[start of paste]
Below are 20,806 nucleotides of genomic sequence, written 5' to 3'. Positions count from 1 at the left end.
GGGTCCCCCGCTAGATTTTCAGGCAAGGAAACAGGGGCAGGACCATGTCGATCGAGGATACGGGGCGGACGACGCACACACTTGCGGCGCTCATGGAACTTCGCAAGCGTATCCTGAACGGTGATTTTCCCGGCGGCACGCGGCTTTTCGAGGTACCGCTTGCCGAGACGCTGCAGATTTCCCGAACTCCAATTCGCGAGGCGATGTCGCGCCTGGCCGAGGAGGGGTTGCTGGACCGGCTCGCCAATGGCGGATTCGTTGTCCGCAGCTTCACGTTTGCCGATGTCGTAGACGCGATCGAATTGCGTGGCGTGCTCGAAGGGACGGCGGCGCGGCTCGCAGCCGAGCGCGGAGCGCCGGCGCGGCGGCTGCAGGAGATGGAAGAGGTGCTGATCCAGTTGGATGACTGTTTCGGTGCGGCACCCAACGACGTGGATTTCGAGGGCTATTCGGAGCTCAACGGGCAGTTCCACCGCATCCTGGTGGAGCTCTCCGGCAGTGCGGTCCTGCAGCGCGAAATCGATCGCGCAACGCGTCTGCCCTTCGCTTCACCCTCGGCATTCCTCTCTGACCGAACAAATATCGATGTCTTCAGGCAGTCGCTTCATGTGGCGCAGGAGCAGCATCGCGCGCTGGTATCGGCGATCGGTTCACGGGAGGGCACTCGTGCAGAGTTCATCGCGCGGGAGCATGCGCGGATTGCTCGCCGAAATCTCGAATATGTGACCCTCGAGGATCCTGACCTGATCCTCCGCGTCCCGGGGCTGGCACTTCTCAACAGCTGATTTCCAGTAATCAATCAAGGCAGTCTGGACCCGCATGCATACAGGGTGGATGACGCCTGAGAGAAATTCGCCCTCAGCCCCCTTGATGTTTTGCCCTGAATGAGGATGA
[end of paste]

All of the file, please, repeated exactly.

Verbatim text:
Below are 20,806 nucleotides of genomic sequence, written 5' to 3'. Positions count from 1 at the left end.
GGGTCCCCCGCTAGATTTTCAGGCAAGGAAACAGGGGCAGGACCATGTCGATCGAGGATACGGGGCGGACGACGCACACACTTGCGGCGCTCATGGAACTTCGCAAGCGTATCCTGAACGGTGATTTTCCCGGCGGCACGCGGCTTTTCGAGGTACCGCTTGCCGAGACGCTGCAGATTTCCCGAACTCCAATTCGCGAGGCGATGTCGCGCCTGGCCGAGGAGGGGTTGCTGGACCGGCTCGCCAATGGCGGATTCGTTGTCCGCAGCTTCACGTTTGCCGATGTCGTAGACGCGATCGAATTGCGTGGCGTGCTCGAAGGGACGGCGGCGCGGCTCGCAGCCGAGCGCGGAGCGCCGGCGCGGCGGCTGCAGGAGATGGAAGAGGTGCTGATCCAGTTGGATGACTGTTTCGGTGCGGCACCCAACGACGTGGATTTCGAGGGCTATTCGGAGCTCAACGGGCAGTTCCACCGCATCCTGGTGGAGCTCTCCGGCAGTGCGGTCCTGCAGCGCGAAATCGATCGCGCAACGCGTCTGCCCTTCGCTTCACCCTCGGCATTCCTCTCTGACCGAACAAATATCGATGTCTTCAGGCAGTCGCTTCATGTGGCGCAGGAGCAGCATCGCGCGCTGGTATCGGCGATCGGTTCACGGGAGGGCACTCGTGCAGAGTTCATCGCGCGGGAGCATGCGCGGATTGCTCGCCGAAATCTCGAATATGTGACCCTCGAGGATCCTGACCTGATCCTCCGCGTCCCGGGGCTGGCACTTCTCAACAGCTGATTTCCAGTAATCAATCAAGGCAGTCTGGACCCGCATGCATACAGGGTGGATGACGCCTGAGAGAAATTCGCCCTCAGCCCCCTTGATGTTTTGCCCTGAATGAGGATGA